Wednesday, February 12, 2014

Swallow-tailed Kite Migration: Heading North

Heading north

Five of our eight satellite-tracked birds have started heading north from their winter ranges in Brazil. This last leg of spring migration always is the fastest, driven perhaps by the urgency of regaining former nesting territories and mates in the southeastern U.S.

These are the five northbound kites with departure dates and northbound distances travelled thus far:

MIA, 20 January, 720 miles.
Day, 20 January, 1,000 miles.
Slidell, 26 January, 400 miles.
Suwannee, 28 January, 520 miles.
Pace, 28 January, 275 miles.

The 2014 northbound migration of the Swallow-tailed Kite begins. 
The first of the tagged birds began moving north on 20 January 2014. 
Three of the five northbound kites - Day, Suwannee, and Pace - had been using the same night roost in Brazil for at least the last month (along with Palmetto, still in Mato Grosso, Brazil). The tracking data indicate that Pace and Suwannee spent most of their first northbound day together before Suwannee shifted east to a parallel route. Day is in the lead, having already reached the state of Rondonia, Brazil.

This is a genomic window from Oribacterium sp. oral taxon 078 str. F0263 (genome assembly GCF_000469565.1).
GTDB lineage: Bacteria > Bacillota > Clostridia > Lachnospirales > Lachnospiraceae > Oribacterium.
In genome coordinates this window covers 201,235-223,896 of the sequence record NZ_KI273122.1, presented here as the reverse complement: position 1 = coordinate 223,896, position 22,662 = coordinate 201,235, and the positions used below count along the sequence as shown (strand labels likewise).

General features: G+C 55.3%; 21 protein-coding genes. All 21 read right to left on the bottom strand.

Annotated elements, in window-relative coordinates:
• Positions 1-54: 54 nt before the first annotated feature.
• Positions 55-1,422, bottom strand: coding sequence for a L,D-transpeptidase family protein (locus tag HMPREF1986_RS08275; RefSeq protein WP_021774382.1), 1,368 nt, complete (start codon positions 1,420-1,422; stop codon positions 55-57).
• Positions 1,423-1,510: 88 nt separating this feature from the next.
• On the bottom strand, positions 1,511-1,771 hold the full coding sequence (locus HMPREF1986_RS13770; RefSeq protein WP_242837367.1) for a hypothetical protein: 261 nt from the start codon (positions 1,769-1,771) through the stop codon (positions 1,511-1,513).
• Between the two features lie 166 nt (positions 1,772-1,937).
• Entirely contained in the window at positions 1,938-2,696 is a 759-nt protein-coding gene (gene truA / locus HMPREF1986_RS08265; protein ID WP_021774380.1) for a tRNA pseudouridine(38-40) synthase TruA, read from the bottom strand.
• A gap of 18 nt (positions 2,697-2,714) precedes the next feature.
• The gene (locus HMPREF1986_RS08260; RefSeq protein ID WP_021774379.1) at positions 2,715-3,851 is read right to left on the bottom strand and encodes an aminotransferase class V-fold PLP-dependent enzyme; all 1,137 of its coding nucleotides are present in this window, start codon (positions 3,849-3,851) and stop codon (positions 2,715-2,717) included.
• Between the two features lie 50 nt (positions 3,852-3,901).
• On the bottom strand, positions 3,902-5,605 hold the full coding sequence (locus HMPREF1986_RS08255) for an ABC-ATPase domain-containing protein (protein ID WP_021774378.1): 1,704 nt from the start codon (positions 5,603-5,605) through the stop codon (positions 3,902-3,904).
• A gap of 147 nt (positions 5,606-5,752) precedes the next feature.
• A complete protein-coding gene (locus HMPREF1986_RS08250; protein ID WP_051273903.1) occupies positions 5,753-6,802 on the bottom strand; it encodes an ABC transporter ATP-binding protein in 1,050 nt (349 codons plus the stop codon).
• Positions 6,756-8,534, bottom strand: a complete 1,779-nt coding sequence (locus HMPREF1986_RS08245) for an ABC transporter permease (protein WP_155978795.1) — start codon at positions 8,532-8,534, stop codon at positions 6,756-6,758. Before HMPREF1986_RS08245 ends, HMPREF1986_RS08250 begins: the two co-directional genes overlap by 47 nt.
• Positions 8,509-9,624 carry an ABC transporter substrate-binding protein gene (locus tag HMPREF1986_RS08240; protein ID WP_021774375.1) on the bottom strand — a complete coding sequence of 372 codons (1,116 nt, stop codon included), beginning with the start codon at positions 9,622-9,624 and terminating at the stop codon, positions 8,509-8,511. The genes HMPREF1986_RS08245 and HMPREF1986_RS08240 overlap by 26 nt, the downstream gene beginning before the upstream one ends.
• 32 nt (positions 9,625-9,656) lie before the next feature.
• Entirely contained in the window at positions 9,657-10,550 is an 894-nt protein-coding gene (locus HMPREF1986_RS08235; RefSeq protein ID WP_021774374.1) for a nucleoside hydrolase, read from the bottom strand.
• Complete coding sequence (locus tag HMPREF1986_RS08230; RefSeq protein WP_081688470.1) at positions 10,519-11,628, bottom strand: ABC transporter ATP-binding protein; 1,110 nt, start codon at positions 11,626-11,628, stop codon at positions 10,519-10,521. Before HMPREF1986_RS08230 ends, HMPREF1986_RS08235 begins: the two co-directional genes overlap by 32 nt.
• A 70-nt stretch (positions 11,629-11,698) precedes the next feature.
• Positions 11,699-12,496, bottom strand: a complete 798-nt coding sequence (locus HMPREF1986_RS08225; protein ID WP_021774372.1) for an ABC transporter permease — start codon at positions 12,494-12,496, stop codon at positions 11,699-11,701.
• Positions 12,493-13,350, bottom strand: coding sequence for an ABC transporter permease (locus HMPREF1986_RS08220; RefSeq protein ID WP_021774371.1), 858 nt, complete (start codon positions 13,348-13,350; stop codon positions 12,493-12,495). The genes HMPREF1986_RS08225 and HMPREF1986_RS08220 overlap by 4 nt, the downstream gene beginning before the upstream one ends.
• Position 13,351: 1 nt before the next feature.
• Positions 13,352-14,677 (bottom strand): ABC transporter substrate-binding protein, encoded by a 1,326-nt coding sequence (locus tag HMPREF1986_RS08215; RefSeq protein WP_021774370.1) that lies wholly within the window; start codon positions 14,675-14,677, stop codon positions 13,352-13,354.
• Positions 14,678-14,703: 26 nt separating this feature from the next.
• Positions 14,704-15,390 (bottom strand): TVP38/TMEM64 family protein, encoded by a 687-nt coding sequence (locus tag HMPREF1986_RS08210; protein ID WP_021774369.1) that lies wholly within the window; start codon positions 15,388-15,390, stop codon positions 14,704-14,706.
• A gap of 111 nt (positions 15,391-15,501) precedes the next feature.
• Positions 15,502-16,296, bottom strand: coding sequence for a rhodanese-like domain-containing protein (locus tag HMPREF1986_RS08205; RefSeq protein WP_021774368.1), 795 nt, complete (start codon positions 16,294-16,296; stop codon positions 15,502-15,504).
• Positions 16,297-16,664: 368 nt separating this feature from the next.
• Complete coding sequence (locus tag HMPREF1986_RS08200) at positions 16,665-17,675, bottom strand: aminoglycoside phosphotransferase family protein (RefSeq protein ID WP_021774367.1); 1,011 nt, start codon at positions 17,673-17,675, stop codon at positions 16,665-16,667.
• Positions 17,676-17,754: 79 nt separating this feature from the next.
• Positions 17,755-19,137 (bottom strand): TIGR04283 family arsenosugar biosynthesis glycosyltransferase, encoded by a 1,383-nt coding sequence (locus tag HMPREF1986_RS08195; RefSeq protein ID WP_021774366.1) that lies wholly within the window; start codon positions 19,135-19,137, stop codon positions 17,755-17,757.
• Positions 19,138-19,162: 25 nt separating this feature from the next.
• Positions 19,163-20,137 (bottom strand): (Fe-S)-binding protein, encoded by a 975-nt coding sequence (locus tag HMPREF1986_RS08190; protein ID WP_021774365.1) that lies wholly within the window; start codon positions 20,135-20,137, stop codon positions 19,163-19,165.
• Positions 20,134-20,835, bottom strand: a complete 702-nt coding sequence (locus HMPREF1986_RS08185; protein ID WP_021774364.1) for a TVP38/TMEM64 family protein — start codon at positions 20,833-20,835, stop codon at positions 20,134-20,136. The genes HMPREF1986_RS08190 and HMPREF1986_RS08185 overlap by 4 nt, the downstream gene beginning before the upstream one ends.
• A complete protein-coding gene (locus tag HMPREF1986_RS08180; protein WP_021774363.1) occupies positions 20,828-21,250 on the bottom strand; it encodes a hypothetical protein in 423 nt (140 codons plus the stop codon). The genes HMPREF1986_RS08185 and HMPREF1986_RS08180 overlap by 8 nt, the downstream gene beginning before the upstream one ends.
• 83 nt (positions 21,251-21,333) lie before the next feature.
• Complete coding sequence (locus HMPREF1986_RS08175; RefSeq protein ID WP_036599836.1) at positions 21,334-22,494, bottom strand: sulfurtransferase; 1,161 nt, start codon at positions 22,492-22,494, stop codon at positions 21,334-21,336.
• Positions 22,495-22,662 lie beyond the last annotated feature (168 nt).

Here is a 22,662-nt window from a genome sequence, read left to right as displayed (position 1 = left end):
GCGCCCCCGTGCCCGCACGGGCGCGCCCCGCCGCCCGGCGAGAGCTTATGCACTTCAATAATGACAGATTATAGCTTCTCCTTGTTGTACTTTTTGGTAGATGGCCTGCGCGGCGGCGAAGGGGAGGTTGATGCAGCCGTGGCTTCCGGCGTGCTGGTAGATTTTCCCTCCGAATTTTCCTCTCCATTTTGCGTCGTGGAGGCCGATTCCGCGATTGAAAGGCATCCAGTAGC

In addition to Palmetto, Pearl MS and Gulf Hammock are still on their winter ranges in, respectively, Rondonia, Brazil and eastern Bolivia.

As we wait to see which bird will be first to reach its habitual breeding area in the U.S., we also are watching the weather. March of 2013 brought an unprecedented period of strong, nearly relentless northerly winds. Three of the 11 Swallow-tailed Kites we were tracking at that time apparently died after battling headwinds over the Gulf of Mexico for three to four days.